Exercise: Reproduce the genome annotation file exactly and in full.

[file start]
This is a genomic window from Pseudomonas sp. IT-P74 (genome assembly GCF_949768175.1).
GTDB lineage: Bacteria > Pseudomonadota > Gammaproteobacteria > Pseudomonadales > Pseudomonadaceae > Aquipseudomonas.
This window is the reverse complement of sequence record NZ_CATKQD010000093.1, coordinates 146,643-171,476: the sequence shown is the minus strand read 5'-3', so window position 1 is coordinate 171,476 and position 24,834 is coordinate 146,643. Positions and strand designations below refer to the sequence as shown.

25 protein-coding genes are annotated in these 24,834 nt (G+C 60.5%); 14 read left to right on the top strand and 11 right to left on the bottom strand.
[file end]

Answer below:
This is a genomic window from Pseudomonas sp. IT-P74 (genome assembly GCF_949768175.1).
GTDB lineage: Bacteria > Pseudomonadota > Gammaproteobacteria > Pseudomonadales > Pseudomonadaceae > Aquipseudomonas.
This window is the reverse complement of sequence record NZ_CATKQD010000093.1, coordinates 146,643-171,476: the sequence shown is the minus strand read 5'-3', so window position 1 is coordinate 171,476 and position 24,834 is coordinate 146,643. Positions and strand designations below refer to the sequence as shown.

25 protein-coding genes are annotated in these 24,834 nt (G+C 60.5%); 14 read left to right on the top strand and 11 right to left on the bottom strand.